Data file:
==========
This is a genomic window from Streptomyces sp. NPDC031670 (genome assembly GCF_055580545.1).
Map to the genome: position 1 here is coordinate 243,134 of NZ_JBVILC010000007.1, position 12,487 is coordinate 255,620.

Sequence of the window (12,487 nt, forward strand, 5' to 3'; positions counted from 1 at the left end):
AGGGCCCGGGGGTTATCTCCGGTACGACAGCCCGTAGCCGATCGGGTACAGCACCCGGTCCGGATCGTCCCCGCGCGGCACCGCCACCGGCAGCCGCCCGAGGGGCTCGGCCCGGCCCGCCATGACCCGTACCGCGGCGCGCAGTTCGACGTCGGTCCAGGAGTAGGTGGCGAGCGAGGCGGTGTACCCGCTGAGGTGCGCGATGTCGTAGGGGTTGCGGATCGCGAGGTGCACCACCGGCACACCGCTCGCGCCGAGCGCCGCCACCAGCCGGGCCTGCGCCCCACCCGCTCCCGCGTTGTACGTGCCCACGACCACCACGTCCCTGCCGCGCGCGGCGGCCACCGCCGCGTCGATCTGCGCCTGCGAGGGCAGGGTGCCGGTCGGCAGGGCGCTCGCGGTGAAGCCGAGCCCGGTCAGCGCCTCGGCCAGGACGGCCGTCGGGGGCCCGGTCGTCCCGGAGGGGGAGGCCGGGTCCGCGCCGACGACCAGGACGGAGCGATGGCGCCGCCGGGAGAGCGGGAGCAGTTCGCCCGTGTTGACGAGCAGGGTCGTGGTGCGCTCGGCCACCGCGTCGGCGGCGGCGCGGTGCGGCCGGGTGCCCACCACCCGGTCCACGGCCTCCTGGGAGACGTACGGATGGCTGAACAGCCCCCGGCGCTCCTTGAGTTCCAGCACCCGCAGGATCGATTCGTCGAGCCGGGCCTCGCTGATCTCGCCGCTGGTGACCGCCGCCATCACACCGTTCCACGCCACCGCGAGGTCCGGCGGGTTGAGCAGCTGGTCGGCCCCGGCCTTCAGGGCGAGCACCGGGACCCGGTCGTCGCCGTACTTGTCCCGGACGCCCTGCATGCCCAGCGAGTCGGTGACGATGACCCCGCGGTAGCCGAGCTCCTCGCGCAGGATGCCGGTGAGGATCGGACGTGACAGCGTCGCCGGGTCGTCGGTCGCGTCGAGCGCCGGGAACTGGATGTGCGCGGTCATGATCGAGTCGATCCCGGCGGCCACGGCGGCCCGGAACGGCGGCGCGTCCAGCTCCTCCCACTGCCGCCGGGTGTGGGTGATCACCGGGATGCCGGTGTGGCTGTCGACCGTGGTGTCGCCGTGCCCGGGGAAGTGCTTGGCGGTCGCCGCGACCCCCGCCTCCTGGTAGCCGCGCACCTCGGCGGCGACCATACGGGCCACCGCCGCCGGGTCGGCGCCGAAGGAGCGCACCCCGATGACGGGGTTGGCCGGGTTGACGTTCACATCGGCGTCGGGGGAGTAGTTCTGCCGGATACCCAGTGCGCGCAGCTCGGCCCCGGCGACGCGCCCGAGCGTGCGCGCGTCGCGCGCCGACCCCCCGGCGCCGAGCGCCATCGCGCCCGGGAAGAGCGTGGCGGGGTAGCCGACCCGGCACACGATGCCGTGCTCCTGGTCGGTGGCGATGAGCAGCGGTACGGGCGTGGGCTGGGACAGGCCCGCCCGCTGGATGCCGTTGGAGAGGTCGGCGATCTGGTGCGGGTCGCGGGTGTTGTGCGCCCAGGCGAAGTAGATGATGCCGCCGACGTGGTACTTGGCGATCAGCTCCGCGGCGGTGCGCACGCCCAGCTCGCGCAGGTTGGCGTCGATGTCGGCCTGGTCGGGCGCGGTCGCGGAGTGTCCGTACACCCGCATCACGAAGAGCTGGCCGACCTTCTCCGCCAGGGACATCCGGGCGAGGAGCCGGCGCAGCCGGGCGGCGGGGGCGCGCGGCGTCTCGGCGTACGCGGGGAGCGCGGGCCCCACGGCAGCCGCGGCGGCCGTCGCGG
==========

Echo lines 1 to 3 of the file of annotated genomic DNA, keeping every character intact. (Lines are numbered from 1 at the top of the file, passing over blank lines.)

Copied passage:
This is a genomic window from Streptomyces sp. NPDC031670 (genome assembly GCF_055580545.1).
Map to the genome: position 1 here is coordinate 243,134 of NZ_JBVILC010000007.1, position 12,487 is coordinate 255,620.

Sequence of the window (12,487 nt, forward strand, 5' to 3'; positions counted from 1 at the left end):